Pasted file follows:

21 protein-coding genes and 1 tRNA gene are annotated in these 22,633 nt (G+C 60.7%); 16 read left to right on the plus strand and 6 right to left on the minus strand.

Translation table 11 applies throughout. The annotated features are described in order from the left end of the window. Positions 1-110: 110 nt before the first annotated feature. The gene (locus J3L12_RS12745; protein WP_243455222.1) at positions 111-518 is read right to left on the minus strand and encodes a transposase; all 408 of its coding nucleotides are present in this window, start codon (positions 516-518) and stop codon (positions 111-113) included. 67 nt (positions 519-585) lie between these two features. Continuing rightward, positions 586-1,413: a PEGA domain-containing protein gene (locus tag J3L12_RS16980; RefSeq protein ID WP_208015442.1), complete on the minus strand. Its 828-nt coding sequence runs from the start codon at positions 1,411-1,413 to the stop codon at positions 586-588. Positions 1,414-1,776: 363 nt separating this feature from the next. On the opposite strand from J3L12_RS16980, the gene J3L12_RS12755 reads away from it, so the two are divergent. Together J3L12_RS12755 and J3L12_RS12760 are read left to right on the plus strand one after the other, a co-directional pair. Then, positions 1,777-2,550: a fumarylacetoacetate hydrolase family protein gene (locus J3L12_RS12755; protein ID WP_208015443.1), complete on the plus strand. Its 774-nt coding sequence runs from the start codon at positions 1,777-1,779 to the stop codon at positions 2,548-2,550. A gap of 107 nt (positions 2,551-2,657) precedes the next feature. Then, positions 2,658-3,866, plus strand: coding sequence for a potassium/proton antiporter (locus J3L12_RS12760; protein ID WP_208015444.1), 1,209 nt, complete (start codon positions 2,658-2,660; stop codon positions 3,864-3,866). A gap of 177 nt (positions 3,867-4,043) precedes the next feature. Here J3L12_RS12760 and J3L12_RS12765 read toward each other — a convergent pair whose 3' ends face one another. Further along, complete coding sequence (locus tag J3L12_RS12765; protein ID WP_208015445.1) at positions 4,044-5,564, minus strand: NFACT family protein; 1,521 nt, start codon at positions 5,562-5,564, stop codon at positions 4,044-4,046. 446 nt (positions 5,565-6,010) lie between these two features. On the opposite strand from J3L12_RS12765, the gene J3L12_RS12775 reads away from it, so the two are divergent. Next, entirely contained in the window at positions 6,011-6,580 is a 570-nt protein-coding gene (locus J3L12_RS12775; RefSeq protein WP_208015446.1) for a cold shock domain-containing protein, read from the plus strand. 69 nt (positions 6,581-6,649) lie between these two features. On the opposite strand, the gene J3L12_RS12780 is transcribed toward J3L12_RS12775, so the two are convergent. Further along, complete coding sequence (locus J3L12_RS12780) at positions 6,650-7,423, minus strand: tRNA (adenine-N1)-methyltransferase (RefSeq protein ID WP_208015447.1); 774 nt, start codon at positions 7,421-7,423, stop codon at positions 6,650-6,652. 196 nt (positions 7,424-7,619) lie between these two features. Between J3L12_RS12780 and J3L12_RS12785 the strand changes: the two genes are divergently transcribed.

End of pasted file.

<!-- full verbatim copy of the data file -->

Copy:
21 protein-coding genes and 1 tRNA gene are annotated in these 22,633 nt (G+C 60.7%); 16 read left to right on the plus strand and 6 right to left on the minus strand.

Translation table 11 applies throughout. The annotated features are described in order from the left end of the window. Positions 1-110: 110 nt before the first annotated feature. The gene (locus J3L12_RS12745; protein WP_243455222.1) at positions 111-518 is read right to left on the minus strand and encodes a transposase; all 408 of its coding nucleotides are present in this window, start codon (positions 516-518) and stop codon (positions 111-113) included. 67 nt (positions 519-585) lie between these two features. Continuing rightward, positions 586-1,413: a PEGA domain-containing protein gene (locus tag J3L12_RS16980; RefSeq protein ID WP_208015442.1), complete on the minus strand. Its 828-nt coding sequence runs from the start codon at positions 1,411-1,413 to the stop codon at positions 586-588. Positions 1,414-1,776: 363 nt separating this feature from the next. On the opposite strand from J3L12_RS16980, the gene J3L12_RS12755 reads away from it, so the two are divergent. Together J3L12_RS12755 and J3L12_RS12760 are read left to right on the plus strand one after the other, a co-directional pair. Then, positions 1,777-2,550: a fumarylacetoacetate hydrolase family protein gene (locus J3L12_RS12755; protein ID WP_208015443.1), complete on the plus strand. Its 774-nt coding sequence runs from the start codon at positions 1,777-1,779 to the stop codon at positions 2,548-2,550. A gap of 107 nt (positions 2,551-2,657) precedes the next feature. Then, positions 2,658-3,866, plus strand: coding sequence for a potassium/proton antiporter (locus J3L12_RS12760; protein ID WP_208015444.1), 1,209 nt, complete (start codon positions 2,658-2,660; stop codon positions 3,864-3,866). A gap of 177 nt (positions 3,867-4,043) precedes the next feature. Here J3L12_RS12760 and J3L12_RS12765 read toward each other — a convergent pair whose 3' ends face one another. Further along, complete coding sequence (locus tag J3L12_RS12765; protein ID WP_208015445.1) at positions 4,044-5,564, minus strand: NFACT family protein; 1,521 nt, start codon at positions 5,562-5,564, stop codon at positions 4,044-4,046. 446 nt (positions 5,565-6,010) lie between these two features. On the opposite strand from J3L12_RS12765, the gene J3L12_RS12775 reads away from it, so the two are divergent. Next, entirely contained in the window at positions 6,011-6,580 is a 570-nt protein-coding gene (locus J3L12_RS12775; RefSeq protein WP_208015446.1) for a cold shock domain-containing protein, read from the plus strand. 69 nt (positions 6,581-6,649) lie between these two features. On the opposite strand, the gene J3L12_RS12780 is transcribed toward J3L12_RS12775, so the two are convergent. Further along, complete coding sequence (locus J3L12_RS12780) at positions 6,650-7,423, minus strand: tRNA (adenine-N1)-methyltransferase (RefSeq protein ID WP_208015447.1); 774 nt, start codon at positions 7,421-7,423, stop codon at positions 6,650-6,652. 196 nt (positions 7,424-7,619) lie between these two features. Between J3L12_RS12780 and J3L12_RS12785 the strand changes: the two genes are divergently transcribed.